July 15, 2014
by John Kaempf


Religious schools and churches periodically terminate or discipline a teacher or other employee who violated tenets of the religion at issue, such as premarital cohabitation. Employers taking such actions have a complete defense to discrimination claims arising from such decisions based on the religion clauses of the First Amendment to the U.S. Constitution and the corresponding provisions of the Oregon Constitution.

The First Amendment to the U.S. Constitution provides, in part, that “Congress shall make no law respecting an establishment of religion, or prohibiting the free exercise thereof.” Article 1, Section 3 of the Oregon Constitution states: “No law shall in any case whatever control the free exercise, and enjoyment of religious opinions, or interfere with the rights of conscience.”

In Oregon, pursuant to the “church autonomy doctrine,” an employment discrimination statute cannot “dictate to [a] church how it may worship or who it may hire and fire as its leaders.” Newport Church of the Nazarene v. Hensley, 335 Oregon Supreme Court 1, 14-15 (2002). Moreover, only Oregon statutes that are “neutral toward religion” and have “no purpose to control or interfere with the rights of conscience or with religious opinions” satisfy the religion clauses of the Oregon Constitution, which provide even greater protection to churches and religious schools than the First Amendment. Meltebeke v. BOLI, 322 Oregon Supreme Court 132, 146, 149 (1995).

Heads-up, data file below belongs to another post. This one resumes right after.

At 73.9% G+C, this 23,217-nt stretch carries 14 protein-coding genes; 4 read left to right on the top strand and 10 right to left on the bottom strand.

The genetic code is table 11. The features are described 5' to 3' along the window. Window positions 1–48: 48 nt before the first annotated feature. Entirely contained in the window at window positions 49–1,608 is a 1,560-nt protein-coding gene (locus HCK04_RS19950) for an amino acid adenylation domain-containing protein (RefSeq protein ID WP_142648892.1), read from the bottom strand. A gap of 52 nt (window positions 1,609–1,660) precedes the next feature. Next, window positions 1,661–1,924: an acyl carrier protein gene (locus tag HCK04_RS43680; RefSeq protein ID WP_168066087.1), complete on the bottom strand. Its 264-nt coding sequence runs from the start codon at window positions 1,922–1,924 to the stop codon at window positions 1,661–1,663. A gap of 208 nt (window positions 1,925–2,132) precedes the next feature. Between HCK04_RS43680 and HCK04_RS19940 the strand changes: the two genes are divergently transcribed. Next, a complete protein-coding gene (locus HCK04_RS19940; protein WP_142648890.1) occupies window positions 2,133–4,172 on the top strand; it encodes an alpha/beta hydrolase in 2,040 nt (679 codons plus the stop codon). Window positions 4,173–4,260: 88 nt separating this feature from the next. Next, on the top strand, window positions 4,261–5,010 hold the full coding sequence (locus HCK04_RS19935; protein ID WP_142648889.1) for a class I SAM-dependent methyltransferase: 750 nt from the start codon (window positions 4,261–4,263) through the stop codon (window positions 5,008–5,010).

In National Labor Relations Board v. The Catholic Bishop of Chicago, 440 US 490, 504 (1979), the U.S. Supreme Court stated: “The church-teacher relationship in a church operated school differs from the employment relationship in a public or other nonreligious school. We see no escape from the conflicts flowing from the *** exercise of jurisdiction over teachers in church-operated schools and the consequent serious First Amendment questions that would follow.”

Therefore, when faced with claims by teachers or other employees who were fired or disciplined due to violating religious doctrine, Oregon churches and religious schools should keep in mind their constitutional right to make these decisions without being second-guessed by secular courts. See also Bryce v. Episcopal Church in the Diocese of Colorado, 289 F3d 648 (10th Circuit 2002) (the plaintiff served as a youth minister for the defendant church and had a civil commitment ceremony with her partner, another female, and the defendants fired her because she violated church doctrine; plaintiff sued, alleging violations of federal anti-discrimination statutes, but the court dismissed the case, holding that the “church autonomy doctrine prohibits civil court review of internal church disputes involving matters of faith, doctrine, church governance, and polity,” and that when “a church makes a personnel decision based on religious doctrine,” the “courts will not intervene”); Parker-Bigback v. St. Labre School, 7 P3d 361 (Montana 2000) (the plaintiff was a counselor employed by the defendant, a Catholic school, and was fired due to living with her boyfriend “contrary to the moral and religious teachings of the Roman Catholic Church”; plaintiff sued and alleged that the firing violated employment discrimination statutes, but the court dismissed the case, holding that no authority established that plaintiff’s conduct “involved a right of such high order that it would overcome the school’s right to freely exercise its religion through its employment practices as guaranteed by the First Amendment,” and that the “case is not about marital status or gender. It is about conduct which [plaintiff] agreed to avoid when she signed her employment agreement with St. Labre School,” and that even “if she was terminated for the reason alleged, we conclude that her rights to be free from discrimination were not involved”).